other major economies appear inclined to make the necessary changes in policies to deal with their imbalances and raise their demand. In these circumstances, the world is likely to face a prolonged period of slower growth and greater instability than it has known for several decades.
For a small, open economy like New Zealand, this situation will pose a very inhospitable environment. While there is little that New Zealand can do to change things, the key to making the best of a bad situation will be to retain the economy’s flexibility and adaptability.
So if we want unemployment to stop growing, and start shrinking, we need to flexible and adaptable. And it means we don’t have so much the luxury to say “Let’s just ignore all those minerals in the ground”.
He then looks at the US:
There are reasons to believe that the U.S. household savings rate will rise significantly above its current level. Households have experienced a substantial decline in financial wealth, as well as a sharp fall in the value of housing. Savings will have to rise as individuals seek to rebuild their wealth. …
The U.S. government will also have to increase its savings to deal with the massive fiscal deficit that has opened up, …
The conclusion is:
Therefore, it can be expected that national savings in the United States will rise substantially in the period ahead. Thus, adjustment in the U.S. savings and investment imbalance will take place and the current account deficit will narrow. Consequently, demand in the United States over the next decade or so will grow substantially slower than it has in the preceding three decades.
So how about Europe:
Europe is an unlikely candidate to pick up the slack in world demand resulting from slower U.S. growth. Major European countries—particularly Germany—look likely to remain heavily dependent on exports to drive their economies. This situation reflects in part a sense of complacency among the Europeans and a lack of political will, especially in current circumstances, to make some difficult policy choices.
A good start would be their agricultural protectionism and subsidies.
No serious consideration is being given to diversifying their economies by removing barriers that constrain Europe’s growth. There is no appetite for dealing with the significant rigidities that exist in labor and product markets. Instead, the Europeans are content to wait for world growth to resume.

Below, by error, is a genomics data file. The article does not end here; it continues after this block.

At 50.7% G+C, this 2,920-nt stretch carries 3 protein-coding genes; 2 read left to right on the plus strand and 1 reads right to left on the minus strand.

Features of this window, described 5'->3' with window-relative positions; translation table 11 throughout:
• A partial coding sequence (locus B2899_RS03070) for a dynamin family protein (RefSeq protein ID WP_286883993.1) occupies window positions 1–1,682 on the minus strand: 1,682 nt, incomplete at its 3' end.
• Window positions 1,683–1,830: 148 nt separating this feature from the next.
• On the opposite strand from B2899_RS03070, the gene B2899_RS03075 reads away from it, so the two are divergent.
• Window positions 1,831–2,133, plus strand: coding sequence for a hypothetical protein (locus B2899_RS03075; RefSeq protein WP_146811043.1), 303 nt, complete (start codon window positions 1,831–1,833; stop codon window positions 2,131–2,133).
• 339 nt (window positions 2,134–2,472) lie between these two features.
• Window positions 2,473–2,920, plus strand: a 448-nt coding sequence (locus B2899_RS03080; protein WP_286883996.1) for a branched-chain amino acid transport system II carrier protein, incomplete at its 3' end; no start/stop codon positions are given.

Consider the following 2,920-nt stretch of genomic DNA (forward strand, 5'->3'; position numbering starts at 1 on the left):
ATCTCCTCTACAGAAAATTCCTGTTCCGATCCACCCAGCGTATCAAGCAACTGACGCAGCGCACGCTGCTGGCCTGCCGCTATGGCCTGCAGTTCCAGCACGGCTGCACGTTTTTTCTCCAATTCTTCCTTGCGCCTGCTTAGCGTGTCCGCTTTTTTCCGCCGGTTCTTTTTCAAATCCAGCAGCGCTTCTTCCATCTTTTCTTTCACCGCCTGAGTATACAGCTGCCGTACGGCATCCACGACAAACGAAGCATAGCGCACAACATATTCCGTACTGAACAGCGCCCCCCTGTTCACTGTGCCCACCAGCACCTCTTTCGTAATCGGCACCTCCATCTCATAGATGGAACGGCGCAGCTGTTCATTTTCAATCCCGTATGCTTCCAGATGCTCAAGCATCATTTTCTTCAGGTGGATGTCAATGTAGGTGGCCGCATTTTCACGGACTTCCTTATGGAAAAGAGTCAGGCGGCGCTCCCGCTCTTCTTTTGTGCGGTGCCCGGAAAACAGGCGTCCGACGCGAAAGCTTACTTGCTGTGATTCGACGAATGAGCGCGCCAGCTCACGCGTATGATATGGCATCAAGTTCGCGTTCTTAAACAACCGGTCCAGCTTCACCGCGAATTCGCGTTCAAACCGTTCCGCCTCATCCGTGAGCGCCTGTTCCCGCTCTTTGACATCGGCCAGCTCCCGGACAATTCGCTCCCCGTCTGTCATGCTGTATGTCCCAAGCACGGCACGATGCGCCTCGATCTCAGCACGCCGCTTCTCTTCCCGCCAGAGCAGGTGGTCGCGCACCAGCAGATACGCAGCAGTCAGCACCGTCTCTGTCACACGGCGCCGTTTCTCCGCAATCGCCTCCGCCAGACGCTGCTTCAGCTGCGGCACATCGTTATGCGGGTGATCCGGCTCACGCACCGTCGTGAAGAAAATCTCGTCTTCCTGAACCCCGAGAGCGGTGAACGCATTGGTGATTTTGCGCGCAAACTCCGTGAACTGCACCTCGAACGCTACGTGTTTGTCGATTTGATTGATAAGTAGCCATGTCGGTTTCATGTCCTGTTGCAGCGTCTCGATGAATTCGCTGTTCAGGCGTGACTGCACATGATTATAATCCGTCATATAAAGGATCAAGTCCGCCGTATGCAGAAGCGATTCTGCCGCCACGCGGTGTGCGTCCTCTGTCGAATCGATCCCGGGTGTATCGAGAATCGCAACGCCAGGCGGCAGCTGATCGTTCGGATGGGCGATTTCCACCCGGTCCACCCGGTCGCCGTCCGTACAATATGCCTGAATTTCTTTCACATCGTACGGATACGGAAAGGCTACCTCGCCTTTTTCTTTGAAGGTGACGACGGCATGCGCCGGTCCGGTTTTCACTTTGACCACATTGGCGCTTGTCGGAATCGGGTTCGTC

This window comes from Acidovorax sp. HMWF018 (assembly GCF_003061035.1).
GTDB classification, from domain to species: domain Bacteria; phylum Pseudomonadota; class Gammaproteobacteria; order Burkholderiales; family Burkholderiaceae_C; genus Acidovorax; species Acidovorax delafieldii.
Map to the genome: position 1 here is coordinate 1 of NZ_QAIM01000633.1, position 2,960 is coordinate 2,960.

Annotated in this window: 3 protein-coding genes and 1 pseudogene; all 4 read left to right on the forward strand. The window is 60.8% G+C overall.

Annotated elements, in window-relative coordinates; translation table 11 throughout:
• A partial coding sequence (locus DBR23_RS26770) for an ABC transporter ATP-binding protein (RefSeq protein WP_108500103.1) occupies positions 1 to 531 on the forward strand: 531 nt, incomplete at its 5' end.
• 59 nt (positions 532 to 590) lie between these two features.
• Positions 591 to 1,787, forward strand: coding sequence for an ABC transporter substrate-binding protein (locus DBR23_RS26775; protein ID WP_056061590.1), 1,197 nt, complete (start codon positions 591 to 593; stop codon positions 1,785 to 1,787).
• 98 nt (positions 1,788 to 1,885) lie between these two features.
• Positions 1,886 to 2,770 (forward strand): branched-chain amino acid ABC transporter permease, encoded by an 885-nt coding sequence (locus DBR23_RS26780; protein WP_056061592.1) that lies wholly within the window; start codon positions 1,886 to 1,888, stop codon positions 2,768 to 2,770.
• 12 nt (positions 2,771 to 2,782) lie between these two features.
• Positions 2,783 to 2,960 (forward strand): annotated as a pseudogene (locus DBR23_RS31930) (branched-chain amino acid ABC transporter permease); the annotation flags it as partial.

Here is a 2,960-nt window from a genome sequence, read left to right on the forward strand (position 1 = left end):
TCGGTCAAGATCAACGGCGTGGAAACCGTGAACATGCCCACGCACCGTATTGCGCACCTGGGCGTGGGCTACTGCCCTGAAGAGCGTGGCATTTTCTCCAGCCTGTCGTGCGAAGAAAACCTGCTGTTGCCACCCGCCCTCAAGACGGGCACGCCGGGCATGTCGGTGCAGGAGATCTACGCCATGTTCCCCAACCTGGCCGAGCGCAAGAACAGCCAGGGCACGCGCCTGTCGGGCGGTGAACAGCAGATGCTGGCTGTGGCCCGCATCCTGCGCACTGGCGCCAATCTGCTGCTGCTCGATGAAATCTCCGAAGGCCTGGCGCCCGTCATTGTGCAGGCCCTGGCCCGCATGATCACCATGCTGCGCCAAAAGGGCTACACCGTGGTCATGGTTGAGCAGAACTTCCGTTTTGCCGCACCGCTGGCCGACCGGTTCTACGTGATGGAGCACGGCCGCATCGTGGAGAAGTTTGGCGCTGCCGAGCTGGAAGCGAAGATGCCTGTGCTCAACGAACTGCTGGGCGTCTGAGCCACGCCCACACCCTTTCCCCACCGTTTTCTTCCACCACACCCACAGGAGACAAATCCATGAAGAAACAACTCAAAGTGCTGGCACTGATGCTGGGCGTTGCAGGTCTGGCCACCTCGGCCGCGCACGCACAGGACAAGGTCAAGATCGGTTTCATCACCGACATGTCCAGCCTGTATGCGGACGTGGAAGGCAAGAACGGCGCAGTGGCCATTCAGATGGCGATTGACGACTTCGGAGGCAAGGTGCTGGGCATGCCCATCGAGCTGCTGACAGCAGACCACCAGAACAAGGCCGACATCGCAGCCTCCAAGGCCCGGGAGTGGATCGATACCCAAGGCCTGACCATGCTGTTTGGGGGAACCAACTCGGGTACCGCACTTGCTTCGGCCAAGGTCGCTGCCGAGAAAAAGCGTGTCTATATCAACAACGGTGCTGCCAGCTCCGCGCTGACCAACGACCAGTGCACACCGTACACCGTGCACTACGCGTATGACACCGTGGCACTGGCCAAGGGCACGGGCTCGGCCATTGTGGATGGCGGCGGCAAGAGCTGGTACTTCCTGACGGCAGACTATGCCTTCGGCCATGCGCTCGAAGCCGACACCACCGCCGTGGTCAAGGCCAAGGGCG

But the biggest problem is the Euro:
But the biggest problem for Europe is within the euro area. The area’s southern countries (Portugal, Italy, Greece, and Spain) have become noncompetitive both within the euro area and externally. Since they are now members of the euro, they cannot rely—as they have in the past—on changes in their nominal exchange rates to produce a real depreciation in order to restore their competitiveness. They have only two choices. They can raise competitiveness by improving the efficiency of their economies through structural reforms. Or slow economic growth in these countries to allow an improvement in competitiveness through lower inflation than in the rest of the euro area. The latter is the likely way that competitiveness will be improved because of a lack of political will to implement needed reforms in these countries’ product and labor markets. As a result, the countries of Southern Europe are in for a long and economically painful adjustment. This adjustment is likely to severely test the future of monetary union and the euro.
Dunaway actually went on to say he thought some of those countries might even fall out of the Euro.
So we look at Japan:
Japan is expected to do little to pick up the slack in world demand. The country appears to be on the verge of slipping into its second major deflation in the last two decades.
And can they improve:
The only hope for lifting Japan’s potential growth rate and domestic demand over the medium term lies in implementing badly needed structural reforms—especially increasing the flexibility of product markets and improving access to the labor market. Enacting such measures would entail taking on entrenched vested interests and changing cultural norms.
The short version of this, was Japan needs to get way more women into the workforce.